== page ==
Fed-up former teacher enters Vermont gubernatorial race

Michael Bielawski/TNR

LOOKING TO LEAD: Charles “Chuck” Laramie is a former Navy veteran and public school teacher from Fair Haven who says the state needs to reform education.

Editor’s note: This is Part 3 of our Vermont Voices Series.

The former teacher and Navy veteran who made a splash last year with his “I can no longer teach” op-ed has thrown his hat in the ring to become Vermont’s next governor.

Last November, Charles “Chuck” Laramie, of Fair Haven, announced that he was retiring from teaching because the classroom environment had become too toxic.

“Students no longer listen to, nor do they respect, the adults who teach them. Nor do they listen to or respect the administrators who are expected to enforce the rules that make the school climate one where students feel safe and free to learn,” he wrote in the op-ed.

His diatribe, which went viral on the internet, laid the blame in part on lax discipline in schools and at home: “Students have no reason to fear the consequences that might be imposed by those in a position of authority. This is because there are few if any consequences for their behaviors in school or, it would seem, at home. Students see this on a daily basis.”

Speaking this week in an interview with True North Reports, Laramie explained how his frustrations as a teacher influenced him to get out of education and run for office as an independent.

True North Reports: How did the success of your op-ed influence you to get involved in politics?

Laramie: I spoke with Governor Scott in his office on April 5 after I had written that article. He agreed to see me and so we sat down for an hour and talked about education, because Mr. Scott often says that Vermont has one of the best education systems in the country. And I just wanted him to understand that wasn’t really the truth, we don’t have the best education. We do spend the most on education, but the Vermont people certainly aren’t getting what they pay for.

He had asked me if I had contacted the legislature, and I told him I had. And he asked me what they said, and their words, specifically, were, ‘What do you expect us to do about it?’ It was the head of the of the education committee for the House.

Chuck Laramie

Charles Laramie: “We have kids graduating from high school who don’t have any job skills; they don’t have any skills at all.”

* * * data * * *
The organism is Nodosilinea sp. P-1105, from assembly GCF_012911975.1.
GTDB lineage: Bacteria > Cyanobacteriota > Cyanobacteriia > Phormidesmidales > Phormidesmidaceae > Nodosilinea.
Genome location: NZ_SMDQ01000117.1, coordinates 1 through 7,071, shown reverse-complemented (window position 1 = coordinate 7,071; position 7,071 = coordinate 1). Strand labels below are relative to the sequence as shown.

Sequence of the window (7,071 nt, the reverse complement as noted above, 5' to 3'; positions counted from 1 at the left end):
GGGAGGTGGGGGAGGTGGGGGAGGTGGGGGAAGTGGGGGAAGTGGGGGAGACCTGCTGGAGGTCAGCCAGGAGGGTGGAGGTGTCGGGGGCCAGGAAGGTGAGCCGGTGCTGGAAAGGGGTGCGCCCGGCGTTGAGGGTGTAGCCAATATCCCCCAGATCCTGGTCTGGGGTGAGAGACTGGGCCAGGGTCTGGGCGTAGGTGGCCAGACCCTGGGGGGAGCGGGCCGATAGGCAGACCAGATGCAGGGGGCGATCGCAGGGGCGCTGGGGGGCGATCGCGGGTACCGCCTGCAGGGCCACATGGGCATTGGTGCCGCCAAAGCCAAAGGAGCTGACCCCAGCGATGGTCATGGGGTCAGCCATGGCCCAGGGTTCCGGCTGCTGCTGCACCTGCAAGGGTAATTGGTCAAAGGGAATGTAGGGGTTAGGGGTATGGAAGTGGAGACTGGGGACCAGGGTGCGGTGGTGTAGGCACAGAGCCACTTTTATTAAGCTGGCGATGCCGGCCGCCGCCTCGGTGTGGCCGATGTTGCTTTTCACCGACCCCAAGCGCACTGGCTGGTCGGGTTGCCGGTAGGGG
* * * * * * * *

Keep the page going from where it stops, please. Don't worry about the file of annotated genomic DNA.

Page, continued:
TNR: What are some of the troubling trends you were seeing in schools?

Laramie: We have kids graduating from high school who don’t have any job skills; they don’t have any skills at all and we need to change that. And how we would change that, first of all, we would remove cell phones from schools. There’s been a number of studies on that which have just come out this summer that indicate cell phones are detrimental to education. Kids aren’t being educated and they’re on their phones 24/7. In school they are watching movies, they’re playing video games, they’re fighting with their boyfriend or girlfriend in the next class, they’re calling mom. Teachers will tell you cell phones have to go.

TNR: In addition to education issues, Vermont continues to be one of the most expensive states in the nation to live and work. How will you help make Vermont more affordable again?

Laramie: We need to bring business into Vermont, obviously, right? Because that’s another thing — we need good paying jobs, and a lot of jobs are service work. That’s where a lot of people are finding jobs. Our unemployment is very low, but kids I talk to in Burlington, younger people, I mean they are working three jobs. They want to stay in Vermont, but they can’t pay their rent and their electric and heat.

If I’m elected I would support the $15 minimum wage, and I’ve even talked with small businessmen about this. The thing is, if you don’t have people who are able to afford anything, and all they are doing is living paycheck to paycheck, and you know they are not paying the bill this week so they are going to put it off until next week, they are not going to frequent a lot of small businesses, because they don’t have the money to do that.

TNR: What are your thoughts on health care in Vermont?